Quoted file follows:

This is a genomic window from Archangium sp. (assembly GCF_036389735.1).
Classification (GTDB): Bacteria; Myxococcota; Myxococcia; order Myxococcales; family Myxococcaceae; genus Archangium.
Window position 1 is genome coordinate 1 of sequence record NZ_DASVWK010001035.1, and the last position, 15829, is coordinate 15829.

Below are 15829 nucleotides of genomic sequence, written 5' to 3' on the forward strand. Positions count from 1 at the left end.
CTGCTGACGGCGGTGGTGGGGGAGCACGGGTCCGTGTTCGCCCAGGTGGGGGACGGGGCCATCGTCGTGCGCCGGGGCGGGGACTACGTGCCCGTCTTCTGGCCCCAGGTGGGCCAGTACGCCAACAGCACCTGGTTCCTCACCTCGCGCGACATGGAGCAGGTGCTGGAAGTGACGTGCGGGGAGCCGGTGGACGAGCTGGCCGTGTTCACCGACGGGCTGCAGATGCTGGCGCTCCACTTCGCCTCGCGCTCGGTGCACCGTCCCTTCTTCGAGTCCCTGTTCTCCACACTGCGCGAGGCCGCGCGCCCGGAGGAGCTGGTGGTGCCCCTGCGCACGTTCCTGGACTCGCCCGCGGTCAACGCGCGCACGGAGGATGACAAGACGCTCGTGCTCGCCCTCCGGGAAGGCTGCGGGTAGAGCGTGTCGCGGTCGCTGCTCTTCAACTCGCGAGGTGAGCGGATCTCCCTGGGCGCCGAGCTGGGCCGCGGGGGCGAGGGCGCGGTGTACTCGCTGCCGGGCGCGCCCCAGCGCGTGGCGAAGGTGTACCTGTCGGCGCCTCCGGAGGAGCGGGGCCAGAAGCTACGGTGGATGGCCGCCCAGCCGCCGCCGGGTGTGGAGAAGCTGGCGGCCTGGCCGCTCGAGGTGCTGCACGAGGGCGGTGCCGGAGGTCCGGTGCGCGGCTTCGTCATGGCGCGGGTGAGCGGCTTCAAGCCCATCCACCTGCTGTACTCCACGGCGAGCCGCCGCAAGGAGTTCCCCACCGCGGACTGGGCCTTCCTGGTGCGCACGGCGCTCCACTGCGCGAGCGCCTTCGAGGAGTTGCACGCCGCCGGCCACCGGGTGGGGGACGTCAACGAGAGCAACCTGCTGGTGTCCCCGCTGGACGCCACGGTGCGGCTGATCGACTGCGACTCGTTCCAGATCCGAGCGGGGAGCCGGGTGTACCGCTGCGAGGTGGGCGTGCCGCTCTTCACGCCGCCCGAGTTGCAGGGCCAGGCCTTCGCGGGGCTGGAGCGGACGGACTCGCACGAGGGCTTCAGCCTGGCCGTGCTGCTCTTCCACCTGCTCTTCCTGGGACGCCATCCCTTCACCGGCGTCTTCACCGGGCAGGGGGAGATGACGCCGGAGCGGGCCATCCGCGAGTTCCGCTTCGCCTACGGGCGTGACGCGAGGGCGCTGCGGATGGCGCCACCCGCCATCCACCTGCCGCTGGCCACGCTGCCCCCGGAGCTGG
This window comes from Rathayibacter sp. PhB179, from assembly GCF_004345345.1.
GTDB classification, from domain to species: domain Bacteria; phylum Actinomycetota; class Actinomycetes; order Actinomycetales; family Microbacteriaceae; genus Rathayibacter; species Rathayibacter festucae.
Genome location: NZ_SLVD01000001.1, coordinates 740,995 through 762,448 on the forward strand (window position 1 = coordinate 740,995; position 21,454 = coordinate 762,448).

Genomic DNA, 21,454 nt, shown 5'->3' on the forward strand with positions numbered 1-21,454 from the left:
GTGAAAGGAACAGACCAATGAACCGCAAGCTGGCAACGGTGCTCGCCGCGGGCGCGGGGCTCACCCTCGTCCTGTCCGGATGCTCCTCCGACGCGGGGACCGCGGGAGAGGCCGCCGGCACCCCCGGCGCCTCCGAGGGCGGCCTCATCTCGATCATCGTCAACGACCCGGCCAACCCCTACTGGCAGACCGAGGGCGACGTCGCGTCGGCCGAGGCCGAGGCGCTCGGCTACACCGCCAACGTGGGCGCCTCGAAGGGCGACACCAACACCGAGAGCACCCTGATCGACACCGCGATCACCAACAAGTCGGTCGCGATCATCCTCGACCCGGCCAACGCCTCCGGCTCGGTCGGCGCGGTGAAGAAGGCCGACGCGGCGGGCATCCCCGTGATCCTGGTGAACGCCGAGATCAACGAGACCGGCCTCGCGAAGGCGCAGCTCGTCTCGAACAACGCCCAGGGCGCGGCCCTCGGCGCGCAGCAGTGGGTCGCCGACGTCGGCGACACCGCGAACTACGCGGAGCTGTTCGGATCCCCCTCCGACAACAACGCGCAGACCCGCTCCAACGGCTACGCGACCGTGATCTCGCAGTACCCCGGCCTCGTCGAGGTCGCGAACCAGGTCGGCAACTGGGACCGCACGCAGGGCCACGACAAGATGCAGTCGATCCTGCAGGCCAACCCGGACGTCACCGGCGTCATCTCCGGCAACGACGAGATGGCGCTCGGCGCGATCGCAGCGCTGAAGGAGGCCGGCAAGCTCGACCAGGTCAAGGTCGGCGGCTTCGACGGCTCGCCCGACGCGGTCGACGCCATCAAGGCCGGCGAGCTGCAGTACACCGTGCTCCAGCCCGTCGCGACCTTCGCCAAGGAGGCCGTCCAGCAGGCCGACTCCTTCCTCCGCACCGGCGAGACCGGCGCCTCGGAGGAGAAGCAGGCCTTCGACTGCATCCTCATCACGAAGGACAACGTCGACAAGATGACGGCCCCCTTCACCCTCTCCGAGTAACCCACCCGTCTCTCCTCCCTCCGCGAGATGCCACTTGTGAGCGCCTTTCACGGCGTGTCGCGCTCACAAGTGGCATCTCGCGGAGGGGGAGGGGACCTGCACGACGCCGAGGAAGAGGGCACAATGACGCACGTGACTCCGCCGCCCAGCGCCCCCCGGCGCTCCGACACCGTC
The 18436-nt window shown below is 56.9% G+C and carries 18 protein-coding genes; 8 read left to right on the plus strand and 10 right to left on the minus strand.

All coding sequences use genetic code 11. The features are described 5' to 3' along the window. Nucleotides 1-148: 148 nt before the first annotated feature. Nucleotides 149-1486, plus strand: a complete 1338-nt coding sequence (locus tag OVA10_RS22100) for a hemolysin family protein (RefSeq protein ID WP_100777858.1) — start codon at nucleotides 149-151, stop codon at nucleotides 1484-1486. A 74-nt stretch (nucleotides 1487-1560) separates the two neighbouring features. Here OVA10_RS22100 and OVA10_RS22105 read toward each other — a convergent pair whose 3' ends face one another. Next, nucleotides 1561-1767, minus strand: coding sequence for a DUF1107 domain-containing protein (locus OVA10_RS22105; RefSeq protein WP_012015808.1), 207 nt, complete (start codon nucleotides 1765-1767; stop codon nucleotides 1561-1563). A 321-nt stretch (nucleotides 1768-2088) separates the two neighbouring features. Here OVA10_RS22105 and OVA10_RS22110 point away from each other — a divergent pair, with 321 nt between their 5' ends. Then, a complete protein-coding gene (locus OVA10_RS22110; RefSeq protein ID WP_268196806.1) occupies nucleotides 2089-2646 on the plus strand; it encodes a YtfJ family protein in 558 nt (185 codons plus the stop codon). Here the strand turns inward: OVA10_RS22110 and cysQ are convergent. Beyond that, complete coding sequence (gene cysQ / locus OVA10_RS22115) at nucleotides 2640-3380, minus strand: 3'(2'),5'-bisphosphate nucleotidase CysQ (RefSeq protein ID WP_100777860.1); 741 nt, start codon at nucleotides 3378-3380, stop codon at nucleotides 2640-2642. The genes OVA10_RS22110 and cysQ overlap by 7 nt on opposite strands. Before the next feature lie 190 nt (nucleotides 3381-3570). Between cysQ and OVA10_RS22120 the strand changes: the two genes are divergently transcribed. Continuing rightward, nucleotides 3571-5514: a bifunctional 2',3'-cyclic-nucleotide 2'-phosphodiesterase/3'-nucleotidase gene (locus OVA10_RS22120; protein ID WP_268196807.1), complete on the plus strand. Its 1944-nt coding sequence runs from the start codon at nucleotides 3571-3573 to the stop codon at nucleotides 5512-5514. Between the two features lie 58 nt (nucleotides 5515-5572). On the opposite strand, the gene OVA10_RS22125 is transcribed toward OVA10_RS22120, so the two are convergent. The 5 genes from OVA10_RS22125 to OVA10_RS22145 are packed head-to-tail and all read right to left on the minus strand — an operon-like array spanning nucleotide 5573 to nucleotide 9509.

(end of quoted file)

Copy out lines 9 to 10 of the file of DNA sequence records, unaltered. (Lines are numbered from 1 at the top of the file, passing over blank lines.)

Genomic DNA, 21,454 nt, shown 5'->3' on the forward strand with positions numbered 1-21,454 from the left:
GTGAAAGGAACAGACCAATGAACCGCAAGCTGGCAACGGTGCTCGCCGCGGGCGCGGGGCTCACCCTCGTCCTGTCCGGATGCTCCTCCGACGCGGGGACCGCGGGAGAGGCCGCCGGCACCCCCGGCGCCTCCGAGGGCGGCCTCATCTCGATCATCGTCAACGACCCGGCCAACCCCTACTGGCAGACCGAGGGCGACGTCGCGTCGGCCGAGGCCGAGGCGCTCGGCTACACCGCCAACGTGGGCGCCTCGAAGGGCGACACCAACACCGAGAGCACCCTGATCGACACCGCGATCACCAACAAGTCGGTCGCGATCATCCTCGACCCGGCCAACGCCTCCGGCTCGGTCGGCGCGGTGAAGAAGGCCGACGCGGCGGGCATCCCCGTGATCCTGGTGAACGCCGAGATCAACGAGACCGGCCTCGCGAAGGCGCAGCTCGTCTCGAACAACGCCCAGGGCGCGGCCCTCGGCGCGCAGCAGTGGGTCGCCGACGTCGGCGACACCGCGAACTACGCGGAGCTGTTCGGATCCCCCTCCGACAACAACGCGCAGACCCGCTCCAACGGCTACGCGACCGTGATCTCGCAGTACCCCGGCCTCGTCGAGGTCGCGAACCAGGTCGGCAACTGGGACCGCACGCAGGGCCACGACAAGATGCAGTCGATCCTGCAGGCCAACCCGGACGTCACCGGCGTCATCTCCGGCAACGACGAGATGGCGCTCGGCGCGATCGCAGCGCTGAAGGAGGCCGGCAAGCTCGACCAGGTCAAGGTCGGCGGCTTCGACGGCTCGCCCGACGCGGTCGACGCCATCAAGGCCGGCGAGCTGCAGTACACCGTGCTCCAGCCCGTCGCGACCTTCGCCAAGGAGGCCGTCCAGCAGGCCGACTCCTTCCTCCGCACCGGCGAGACCGGCGCCTCGGAGGAGAAGCAGGCCTTCGACTGCATCCTCATCACGAAGGACAACGTCGACAAGATGACGGCCCCCTTCACCCTCTCCGAGTAACCCACCCGTCTCTCCTCCCTCCGCGAGATGCCACTTGTGAGCGCCTTTCACGGCGTGTCGCGCTCACAAGTGGCATCTCGCGGAGGGGGAGGGGACCTGCACGACGCCGAGGAAGAGGGCACAATGACGCACGTGACTCCGCCGCCCAGCGCCCCCCGGCGCTCCGACACCGTC